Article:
According to the Daily Breeze, the owner-driver of a SuperShuttle van was killed while refueling at a CNG (compressed natural gas) station in Carson yesterday. Bob Mancuso, 61, was thrown 30 feet by the powerful explosion. There’s no photo to illustrate the story, but the writer describes the back of the van as “twisted out of shape” and the fueling station as littered with “shards of metal and plastic.” It sounds lucky that more people weren’t killed or hurt.
Why did this happen?
Sheriff’s investigators do not know the cause of the 10 a.m. incident, but Mancuso’s wife, Dianne, said her husband had been rear-ended by a drunken driver earlier in the month and had just gotten the vehicle back from the repair shop the night before.
“He got the van back last night and was told everything was OK,” she said.
“It’s not something anybody would ever expect,” she said a few hours after the blast.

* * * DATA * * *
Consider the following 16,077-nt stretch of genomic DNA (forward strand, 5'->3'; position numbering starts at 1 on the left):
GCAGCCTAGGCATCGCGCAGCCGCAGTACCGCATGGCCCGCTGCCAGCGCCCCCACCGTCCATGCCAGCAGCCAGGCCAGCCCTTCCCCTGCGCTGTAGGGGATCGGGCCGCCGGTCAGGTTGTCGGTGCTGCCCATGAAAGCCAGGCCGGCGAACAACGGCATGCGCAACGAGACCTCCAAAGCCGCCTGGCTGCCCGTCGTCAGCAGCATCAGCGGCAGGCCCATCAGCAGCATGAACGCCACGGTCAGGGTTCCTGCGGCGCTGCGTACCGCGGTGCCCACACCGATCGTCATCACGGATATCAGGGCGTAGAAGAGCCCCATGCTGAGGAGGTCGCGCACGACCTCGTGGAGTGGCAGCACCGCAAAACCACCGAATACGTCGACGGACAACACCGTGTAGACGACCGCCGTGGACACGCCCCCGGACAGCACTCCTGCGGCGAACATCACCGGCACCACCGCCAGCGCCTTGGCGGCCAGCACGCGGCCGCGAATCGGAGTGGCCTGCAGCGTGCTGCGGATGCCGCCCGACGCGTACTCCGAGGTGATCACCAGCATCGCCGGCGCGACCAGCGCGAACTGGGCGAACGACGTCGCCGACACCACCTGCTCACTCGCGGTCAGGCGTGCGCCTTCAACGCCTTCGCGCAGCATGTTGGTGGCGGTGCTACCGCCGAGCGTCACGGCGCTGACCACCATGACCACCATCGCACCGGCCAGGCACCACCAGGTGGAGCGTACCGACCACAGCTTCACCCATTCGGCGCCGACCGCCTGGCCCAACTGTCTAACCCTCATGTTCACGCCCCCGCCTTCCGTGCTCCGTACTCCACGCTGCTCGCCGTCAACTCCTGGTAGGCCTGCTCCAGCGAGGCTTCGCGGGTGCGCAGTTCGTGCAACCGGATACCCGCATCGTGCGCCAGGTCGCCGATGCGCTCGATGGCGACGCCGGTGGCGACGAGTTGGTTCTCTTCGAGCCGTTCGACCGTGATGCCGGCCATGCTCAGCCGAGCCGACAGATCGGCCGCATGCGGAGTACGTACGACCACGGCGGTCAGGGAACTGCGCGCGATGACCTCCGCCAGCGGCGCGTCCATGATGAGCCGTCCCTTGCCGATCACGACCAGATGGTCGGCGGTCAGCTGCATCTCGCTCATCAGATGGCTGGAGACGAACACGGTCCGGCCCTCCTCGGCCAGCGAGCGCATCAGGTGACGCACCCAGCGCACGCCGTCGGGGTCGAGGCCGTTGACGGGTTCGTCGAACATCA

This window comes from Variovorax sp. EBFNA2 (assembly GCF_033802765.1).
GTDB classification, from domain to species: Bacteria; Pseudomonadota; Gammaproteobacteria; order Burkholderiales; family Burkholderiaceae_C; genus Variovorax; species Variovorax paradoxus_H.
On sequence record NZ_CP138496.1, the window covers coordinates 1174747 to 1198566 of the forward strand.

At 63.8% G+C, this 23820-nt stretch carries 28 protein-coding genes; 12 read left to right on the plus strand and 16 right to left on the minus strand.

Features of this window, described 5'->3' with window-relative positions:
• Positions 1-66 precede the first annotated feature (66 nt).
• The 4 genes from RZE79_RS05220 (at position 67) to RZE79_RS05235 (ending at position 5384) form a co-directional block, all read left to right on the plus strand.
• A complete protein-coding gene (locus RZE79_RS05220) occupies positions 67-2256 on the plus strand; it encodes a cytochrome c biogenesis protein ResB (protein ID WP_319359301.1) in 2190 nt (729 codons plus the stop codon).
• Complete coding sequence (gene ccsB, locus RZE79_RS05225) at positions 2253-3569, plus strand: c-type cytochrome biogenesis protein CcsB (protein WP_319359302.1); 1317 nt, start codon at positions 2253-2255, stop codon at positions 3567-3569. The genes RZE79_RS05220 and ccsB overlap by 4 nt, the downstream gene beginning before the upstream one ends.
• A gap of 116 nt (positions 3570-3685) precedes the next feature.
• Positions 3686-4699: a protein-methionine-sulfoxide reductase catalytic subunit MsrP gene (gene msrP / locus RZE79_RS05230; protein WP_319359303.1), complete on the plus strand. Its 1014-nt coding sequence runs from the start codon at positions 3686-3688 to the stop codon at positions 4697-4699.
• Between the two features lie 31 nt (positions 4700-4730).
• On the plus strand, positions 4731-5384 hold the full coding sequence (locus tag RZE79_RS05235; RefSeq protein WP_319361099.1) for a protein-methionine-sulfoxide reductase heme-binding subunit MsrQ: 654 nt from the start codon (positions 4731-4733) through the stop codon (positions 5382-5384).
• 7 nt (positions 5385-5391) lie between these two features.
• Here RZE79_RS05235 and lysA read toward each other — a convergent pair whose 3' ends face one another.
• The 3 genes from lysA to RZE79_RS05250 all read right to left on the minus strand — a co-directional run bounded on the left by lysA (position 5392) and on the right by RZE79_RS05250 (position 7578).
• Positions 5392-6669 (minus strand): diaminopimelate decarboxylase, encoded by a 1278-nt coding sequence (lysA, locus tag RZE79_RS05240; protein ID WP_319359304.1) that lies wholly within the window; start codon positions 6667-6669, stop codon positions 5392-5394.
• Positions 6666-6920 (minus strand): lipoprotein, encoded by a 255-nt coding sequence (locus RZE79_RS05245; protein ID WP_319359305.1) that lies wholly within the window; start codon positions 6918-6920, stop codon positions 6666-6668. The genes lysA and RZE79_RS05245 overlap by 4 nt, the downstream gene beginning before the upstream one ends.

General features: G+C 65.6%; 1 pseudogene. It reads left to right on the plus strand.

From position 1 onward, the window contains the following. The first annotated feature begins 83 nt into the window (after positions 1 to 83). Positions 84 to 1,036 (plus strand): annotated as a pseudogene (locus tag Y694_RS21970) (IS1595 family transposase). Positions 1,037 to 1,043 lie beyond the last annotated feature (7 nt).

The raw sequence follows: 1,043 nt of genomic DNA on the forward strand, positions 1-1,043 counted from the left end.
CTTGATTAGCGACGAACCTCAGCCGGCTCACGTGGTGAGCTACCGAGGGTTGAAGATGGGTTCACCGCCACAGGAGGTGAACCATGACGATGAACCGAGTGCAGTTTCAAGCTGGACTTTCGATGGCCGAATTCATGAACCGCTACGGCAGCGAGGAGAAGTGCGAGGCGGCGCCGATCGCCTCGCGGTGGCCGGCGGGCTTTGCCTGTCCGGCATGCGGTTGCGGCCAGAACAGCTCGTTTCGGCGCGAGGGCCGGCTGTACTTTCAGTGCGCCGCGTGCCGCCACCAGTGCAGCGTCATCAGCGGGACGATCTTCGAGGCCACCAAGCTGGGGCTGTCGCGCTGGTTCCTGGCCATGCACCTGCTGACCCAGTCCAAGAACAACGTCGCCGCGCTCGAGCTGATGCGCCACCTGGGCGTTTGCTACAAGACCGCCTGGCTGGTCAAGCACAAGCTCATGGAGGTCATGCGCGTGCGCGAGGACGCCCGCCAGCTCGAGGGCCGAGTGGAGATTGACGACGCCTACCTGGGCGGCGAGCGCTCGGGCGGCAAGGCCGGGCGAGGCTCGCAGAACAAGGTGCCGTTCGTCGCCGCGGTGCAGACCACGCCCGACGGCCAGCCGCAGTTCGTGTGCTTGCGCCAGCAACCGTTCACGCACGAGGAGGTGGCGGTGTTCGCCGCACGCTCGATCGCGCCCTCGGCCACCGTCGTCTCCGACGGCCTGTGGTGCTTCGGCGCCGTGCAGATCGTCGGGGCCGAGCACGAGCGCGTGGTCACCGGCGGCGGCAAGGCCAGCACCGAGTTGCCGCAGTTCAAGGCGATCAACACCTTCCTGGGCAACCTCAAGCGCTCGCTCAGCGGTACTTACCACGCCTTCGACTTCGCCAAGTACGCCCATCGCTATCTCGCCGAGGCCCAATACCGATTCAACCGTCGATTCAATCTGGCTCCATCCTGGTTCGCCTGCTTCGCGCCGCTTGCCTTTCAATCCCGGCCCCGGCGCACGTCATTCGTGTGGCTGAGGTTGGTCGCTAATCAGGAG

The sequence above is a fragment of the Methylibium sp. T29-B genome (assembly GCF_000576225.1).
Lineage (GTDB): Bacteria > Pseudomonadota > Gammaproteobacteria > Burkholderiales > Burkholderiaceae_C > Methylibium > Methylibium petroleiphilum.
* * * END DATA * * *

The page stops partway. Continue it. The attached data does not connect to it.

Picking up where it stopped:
Digging around the web for information on CNG, I was a little surprised at the circumstances of this accident. The potential for a deadly accident if a CNG tank is punctured is well-known. I’d be curious what procedures SuperShuttle follows after one of its franchisees is rear-ended to ensure that the fuel tank is not compromised. Does SuperShuttle have an authorized repair shop? Since the franchisee owns and operates his or her vehicle, there’s no revenue coming in if the van’s in the shop. Does that create a perverse incentive to turn around repairs too rapidly?
In the story, Mancuso does not come off as a careless man.
Although a smoker, Mancuso would never hold a lit cigarette while filling the tank, his wife said.
“He had the highest respect for that fuel,” she said. “My husband is stubborn, but he had a lot of respect. That is something you don’t play around with.”
CNG is one of the alternative fuels that began to gain acceptance in the late 1980s as a cleaner alternative to gasoline and diesel. I seem to recall SuperShuttle making a lot of noise about its switch to CNG here locally, but the company’s current website makes no environmental boasts.